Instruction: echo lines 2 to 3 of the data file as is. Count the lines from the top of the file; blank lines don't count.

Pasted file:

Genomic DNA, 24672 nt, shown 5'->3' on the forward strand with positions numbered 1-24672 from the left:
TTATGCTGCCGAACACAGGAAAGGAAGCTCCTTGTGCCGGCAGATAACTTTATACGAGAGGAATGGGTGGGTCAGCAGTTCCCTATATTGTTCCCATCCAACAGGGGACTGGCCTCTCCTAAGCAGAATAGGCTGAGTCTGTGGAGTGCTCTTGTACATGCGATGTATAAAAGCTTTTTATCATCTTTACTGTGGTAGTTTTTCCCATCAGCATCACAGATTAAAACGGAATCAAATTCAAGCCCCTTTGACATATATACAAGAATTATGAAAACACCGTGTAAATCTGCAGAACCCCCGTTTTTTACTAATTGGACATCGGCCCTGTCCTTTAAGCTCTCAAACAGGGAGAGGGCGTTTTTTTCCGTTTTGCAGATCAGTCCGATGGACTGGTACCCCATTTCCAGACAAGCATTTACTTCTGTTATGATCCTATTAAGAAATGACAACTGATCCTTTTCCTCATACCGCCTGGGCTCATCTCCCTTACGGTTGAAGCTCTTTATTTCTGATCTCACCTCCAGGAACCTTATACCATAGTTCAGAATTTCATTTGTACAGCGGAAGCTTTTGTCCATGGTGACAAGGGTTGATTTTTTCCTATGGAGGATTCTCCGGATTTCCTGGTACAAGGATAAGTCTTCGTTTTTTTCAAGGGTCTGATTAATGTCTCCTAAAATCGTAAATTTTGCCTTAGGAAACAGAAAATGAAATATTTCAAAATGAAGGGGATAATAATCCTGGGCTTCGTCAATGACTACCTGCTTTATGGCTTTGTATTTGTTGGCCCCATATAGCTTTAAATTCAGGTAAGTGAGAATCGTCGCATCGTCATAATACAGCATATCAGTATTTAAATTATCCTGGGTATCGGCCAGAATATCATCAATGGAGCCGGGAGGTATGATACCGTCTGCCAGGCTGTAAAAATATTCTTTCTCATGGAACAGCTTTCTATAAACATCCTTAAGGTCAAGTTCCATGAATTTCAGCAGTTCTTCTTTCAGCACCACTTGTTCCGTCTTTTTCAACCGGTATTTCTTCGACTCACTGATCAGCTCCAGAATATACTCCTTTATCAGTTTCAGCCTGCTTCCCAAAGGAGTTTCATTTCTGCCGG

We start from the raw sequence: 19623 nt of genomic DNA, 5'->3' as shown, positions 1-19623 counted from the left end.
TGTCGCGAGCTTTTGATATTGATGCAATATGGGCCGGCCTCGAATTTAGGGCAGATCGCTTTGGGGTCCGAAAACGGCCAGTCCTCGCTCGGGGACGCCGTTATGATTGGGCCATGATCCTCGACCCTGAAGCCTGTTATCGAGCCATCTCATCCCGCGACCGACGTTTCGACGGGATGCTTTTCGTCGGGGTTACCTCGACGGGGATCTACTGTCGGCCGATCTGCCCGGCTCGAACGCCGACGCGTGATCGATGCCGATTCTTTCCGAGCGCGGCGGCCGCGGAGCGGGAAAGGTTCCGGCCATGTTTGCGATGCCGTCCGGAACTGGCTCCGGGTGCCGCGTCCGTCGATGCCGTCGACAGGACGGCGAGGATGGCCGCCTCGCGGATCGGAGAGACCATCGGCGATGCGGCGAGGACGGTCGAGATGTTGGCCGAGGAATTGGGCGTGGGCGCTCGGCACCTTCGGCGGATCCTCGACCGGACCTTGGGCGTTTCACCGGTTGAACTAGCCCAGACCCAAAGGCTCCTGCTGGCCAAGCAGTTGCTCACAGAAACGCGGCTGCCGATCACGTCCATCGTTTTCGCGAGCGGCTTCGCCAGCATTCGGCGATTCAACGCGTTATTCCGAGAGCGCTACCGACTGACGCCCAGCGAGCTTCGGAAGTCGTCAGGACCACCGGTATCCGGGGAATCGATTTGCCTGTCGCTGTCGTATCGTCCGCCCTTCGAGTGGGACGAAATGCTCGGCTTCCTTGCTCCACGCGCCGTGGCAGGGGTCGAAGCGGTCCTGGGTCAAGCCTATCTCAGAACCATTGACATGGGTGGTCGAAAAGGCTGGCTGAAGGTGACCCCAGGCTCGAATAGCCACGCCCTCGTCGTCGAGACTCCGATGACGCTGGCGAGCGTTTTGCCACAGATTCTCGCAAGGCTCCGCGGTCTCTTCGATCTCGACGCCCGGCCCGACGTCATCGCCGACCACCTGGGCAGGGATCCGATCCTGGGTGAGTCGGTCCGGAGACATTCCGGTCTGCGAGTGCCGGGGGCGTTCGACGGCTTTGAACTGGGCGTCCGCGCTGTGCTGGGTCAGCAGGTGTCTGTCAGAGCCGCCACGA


TTATGCTGCCGAACACAGGAAAGGAAGCTCCTTGTGCCGGCAGATAACTTTATACGAGAGGAATGGGTGGGTCAGCAGTTCCCTATATTGTTCCCATCCAACAGGGGACTGGCCTCTCCTAAGCAGAATAGGCTGAGTCTGTGGAGTGCTCTTGTACATGCGATGTATAAAAGCTTTTTATCATCTTTACTGTGGTAGTTTTTCCCATCAGCATCACAGATTAAAACGGAATCAAATTCAAGCCCCTTTGACATATATACAAGAATTATGAAAACACCGTGTAAATCTGCAGAACCCCCGTTTTTTACTAATTGGACATCGGCCCTGTCCTTTAAGCTCTCAAACAGGGAGAGGGCGTTTTTTTCCGTTTTGCAGATCAGTCCGATGGACTGGTACCCCATTTCCAGACAAGCATTTACTTCTGTTATGATCCTATTAAGAAATGACAACTGATCCTTTTCCTCATACCGCCTGGGCTCATCTCCCTTACGGTTGAAGCTCTTTATTTCTGATCTCACCTCCAGGAACCTTATACCATAGTTCAGAATTTCATTTGTACAGCGGAAGCTTTTGTCCATGGTGACAAGGGTTGATTTTTTCCTATGGAGGATTCTCCGGATTTCCTGGTACAAGGATAAGTCTTCGTTTTTTTCAAGGGTCTGATTAATGTCTCCTAAAATCGTAAATTTTGCCTTAGGAAACAGAAAATGAAATATTTCAAAATGAAGGGGATAATAATCCTGGGCTTCGTCAATGACTACCTGCTTTATGGCTTTGTATTTGTTGGCCCCATATAGCTTTAAATTCAGGTAAGTGAGAATCGTCGCATCGTCATAATACAGCATATCAGTATTTAAATTATCCTGGGTATCGGCCAGAATATCATCAATGGAGCCGGGAGGTATGATACCGTCTGCCAGGCTGTAAAAATATTCTTTCTCATGGAACAGCTTTCTATAAACATCCTTAAGGTCAAGTTCCATGAATTTCAGCAGTTCTTCTTTCAGCACCACTTGTTCCGTCTTTTTCAACCGGTATTTCTTCGACTCACTGATCAGCTCCAGAATATACTCCTTTATCAGTTTCAGCCTGCTTCCCAAAGGAGTTTCATTTCTGCCGG

We start from the raw sequence: 19623 nt of genomic DNA, 5'->3' as shown, positions 1-19623 counted from the left end.